In many of these states where stay-at-home strictures are being lifted, however, the people themselves don’t appear to be cooperating. Acts of flagrant disobedience of safe-spacing requests find their way onto the nightly news broadcasts, but millions more are voting with their feet and staying home. A recent PBS NewsHour/NPR/Marist poll has 85 percent of people opposing the idea of reopening schools, 80 percent opposing the reopening of sit-down service at restaurants, and 65 percent opposing a mass return to work.
This has created an excruciating and escalating crisis, because again, many people want and often need to work. The $1,200 one-time sop offered by Congress didn’t reach many of the people who need it most, and in any event, that sum is triflingly insulting given the assistance millions will need over the many, many months this pandemic is expected to be with us.
If you’re not forced to work outside the home in this moment, please join me in placing yourself in the shoes of a grocery store worker making minimum wage. The TV people call you a hero, but you’re only working in a building with a high chance of contagion because you cannot live without the paycheck. What you count on most for your own safety is the responsible behavior of others. If everyone plays it safe, the chance of them carrying COVID-19 into your store is diminished. With states throwing their doors open without sufficient testing, the odds of your becoming infected at work increase dramatically. Yet you have to work.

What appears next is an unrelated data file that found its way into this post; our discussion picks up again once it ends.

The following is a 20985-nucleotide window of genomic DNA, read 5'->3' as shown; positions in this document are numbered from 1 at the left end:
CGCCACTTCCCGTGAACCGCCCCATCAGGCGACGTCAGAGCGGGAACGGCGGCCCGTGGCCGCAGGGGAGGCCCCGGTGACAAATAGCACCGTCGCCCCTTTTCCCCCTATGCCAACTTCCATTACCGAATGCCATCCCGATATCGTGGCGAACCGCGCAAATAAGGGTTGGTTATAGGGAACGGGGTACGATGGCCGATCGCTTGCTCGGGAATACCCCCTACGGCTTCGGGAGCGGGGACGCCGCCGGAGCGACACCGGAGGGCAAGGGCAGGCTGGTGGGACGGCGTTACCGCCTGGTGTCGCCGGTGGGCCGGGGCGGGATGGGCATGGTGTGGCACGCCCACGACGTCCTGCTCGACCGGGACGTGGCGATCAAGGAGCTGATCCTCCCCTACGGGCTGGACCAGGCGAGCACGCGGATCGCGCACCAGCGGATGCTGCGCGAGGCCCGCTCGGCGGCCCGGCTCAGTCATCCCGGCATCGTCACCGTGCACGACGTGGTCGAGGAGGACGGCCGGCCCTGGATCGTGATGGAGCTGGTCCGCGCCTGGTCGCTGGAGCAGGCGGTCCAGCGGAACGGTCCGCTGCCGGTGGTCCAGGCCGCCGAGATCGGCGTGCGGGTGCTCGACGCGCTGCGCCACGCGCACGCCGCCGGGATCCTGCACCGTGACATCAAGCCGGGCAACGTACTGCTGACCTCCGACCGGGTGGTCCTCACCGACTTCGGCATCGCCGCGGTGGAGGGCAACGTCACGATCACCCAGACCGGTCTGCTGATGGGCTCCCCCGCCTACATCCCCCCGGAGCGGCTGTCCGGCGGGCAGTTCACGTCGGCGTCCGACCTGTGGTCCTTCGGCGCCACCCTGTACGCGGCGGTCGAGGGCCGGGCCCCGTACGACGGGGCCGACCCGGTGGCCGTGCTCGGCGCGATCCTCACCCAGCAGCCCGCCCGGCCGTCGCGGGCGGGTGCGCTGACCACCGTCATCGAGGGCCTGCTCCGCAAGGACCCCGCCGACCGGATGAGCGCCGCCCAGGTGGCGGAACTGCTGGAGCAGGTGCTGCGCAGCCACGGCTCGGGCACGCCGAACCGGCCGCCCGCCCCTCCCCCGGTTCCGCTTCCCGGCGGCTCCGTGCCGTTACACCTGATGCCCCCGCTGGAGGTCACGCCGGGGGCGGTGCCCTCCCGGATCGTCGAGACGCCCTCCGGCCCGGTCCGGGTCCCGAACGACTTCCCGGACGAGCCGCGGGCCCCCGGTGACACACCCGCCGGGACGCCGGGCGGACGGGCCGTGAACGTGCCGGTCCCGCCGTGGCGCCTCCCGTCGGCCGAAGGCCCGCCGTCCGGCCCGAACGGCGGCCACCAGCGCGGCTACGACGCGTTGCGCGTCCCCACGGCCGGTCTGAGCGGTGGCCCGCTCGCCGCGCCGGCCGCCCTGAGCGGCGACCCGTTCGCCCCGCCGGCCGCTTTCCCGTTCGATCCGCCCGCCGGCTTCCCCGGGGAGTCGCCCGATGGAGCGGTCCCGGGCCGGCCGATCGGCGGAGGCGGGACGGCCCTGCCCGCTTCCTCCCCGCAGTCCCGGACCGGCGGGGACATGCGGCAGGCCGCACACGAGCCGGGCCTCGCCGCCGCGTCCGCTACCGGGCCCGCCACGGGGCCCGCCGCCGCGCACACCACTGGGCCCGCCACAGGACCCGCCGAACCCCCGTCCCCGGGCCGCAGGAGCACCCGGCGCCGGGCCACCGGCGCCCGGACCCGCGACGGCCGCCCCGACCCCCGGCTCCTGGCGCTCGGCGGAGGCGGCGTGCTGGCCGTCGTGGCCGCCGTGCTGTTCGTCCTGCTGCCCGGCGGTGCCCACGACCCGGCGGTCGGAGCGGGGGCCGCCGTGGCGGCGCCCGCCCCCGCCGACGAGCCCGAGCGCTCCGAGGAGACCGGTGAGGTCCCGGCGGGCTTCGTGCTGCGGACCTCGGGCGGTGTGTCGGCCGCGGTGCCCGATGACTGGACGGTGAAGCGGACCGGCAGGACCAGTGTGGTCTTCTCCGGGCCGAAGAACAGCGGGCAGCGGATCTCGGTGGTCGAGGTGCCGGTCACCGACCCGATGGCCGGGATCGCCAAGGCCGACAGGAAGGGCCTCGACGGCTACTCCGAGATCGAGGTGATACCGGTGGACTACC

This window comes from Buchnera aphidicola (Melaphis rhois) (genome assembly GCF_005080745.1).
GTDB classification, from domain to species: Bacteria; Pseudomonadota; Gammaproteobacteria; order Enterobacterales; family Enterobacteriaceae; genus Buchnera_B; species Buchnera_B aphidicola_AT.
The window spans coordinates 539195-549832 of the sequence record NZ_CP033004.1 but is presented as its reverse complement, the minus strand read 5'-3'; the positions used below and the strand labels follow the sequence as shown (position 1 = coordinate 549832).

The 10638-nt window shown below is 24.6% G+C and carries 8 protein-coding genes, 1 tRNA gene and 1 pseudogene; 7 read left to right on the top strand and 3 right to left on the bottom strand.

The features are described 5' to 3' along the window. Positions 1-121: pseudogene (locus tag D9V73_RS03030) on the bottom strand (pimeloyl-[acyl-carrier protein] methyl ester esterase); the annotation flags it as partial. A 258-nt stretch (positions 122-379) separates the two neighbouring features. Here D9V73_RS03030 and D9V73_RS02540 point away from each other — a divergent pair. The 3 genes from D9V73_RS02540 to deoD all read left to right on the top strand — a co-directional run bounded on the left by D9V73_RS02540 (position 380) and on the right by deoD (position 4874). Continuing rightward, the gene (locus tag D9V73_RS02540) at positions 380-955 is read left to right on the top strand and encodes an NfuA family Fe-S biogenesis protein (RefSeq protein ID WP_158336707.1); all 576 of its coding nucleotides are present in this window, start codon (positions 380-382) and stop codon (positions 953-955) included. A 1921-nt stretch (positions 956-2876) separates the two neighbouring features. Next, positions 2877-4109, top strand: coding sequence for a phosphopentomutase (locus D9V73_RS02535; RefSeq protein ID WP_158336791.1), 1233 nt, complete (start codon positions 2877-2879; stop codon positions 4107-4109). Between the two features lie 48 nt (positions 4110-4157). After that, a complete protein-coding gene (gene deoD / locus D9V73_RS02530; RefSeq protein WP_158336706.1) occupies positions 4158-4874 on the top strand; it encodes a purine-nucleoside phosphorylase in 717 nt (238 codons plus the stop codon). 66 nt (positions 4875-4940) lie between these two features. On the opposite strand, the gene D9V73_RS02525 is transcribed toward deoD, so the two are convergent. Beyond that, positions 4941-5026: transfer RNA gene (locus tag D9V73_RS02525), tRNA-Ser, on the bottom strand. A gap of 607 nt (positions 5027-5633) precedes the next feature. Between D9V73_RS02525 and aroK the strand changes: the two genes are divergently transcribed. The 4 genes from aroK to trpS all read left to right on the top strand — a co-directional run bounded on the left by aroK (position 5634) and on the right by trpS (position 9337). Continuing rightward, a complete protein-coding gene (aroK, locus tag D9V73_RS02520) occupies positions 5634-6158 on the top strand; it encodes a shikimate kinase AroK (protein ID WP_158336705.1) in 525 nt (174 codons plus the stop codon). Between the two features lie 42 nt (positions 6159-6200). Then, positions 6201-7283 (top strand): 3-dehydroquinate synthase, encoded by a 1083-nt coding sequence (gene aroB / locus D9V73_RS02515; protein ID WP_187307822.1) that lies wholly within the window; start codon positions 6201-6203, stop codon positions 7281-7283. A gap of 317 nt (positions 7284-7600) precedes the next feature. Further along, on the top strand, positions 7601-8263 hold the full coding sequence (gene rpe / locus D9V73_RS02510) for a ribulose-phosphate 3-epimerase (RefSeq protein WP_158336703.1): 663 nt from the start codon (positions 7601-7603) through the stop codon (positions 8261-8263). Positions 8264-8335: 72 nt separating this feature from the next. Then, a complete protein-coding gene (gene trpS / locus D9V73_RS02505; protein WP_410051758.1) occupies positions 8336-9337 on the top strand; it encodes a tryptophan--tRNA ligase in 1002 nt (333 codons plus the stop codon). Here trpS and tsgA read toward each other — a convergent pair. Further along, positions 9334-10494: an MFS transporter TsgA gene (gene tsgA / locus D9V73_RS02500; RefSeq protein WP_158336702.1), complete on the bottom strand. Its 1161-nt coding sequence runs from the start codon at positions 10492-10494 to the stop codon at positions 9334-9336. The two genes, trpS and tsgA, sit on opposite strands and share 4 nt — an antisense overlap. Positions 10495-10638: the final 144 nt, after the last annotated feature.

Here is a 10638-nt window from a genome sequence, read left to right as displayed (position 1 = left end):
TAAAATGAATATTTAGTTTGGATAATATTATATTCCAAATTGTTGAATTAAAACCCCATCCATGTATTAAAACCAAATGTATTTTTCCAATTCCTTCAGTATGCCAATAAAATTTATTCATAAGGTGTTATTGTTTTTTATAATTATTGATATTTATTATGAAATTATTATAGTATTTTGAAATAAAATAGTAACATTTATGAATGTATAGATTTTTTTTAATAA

There are solutions to this dilemma. Mass testing (which Trump won’t do because he does not want the country to know how sick it is), combined with New Deal-style assistance from Congress (which McConnell will not allow because it is ideologically unsound), will give the people the informational and financial cushion they need to weather this long storm.
In the absence of this common-sense approach, the people are being forced deeper and deeper into an impossible and dangerous situation. To date, a majority of us have decided to stay safe, and those who have to work in the stores and the hospitals while under threat are counting on us to keep it up.
We are witnessing the beginning of a wholly organic mass movement. People are staying home, in defiance of their governors and the president himself, because science says that is what must happen. We do this to protect and defend the people who can’t stay home, who feed us and care for us when we are sick. The pain of it is increasing, but that pain will be overshadowed by the agonies to come if we allow COVID-19 to spike again, and again, and again.
The path to that nightmare is straight: reopening states too soon. And right now is far too soon. With states and the federal government failing them, the people are sitting down and saying “No.”
It is one of many indications that this country will be a far different place when this is finished. In the near term, that resistance may be the only tool people have to force Trump, McConnell and the “Re-Open” governors to do what must be done.
“Your money or your life” is the calling card of bank robbers, not responsible democratic governments. The people deserve better choices, and until they have them, many who can afford to do so appear to be going nowhere but the home office or the couch. In this, they labor to rescue themselves and their country from a pandemic, and from the “leaders” who let it happen the way it has.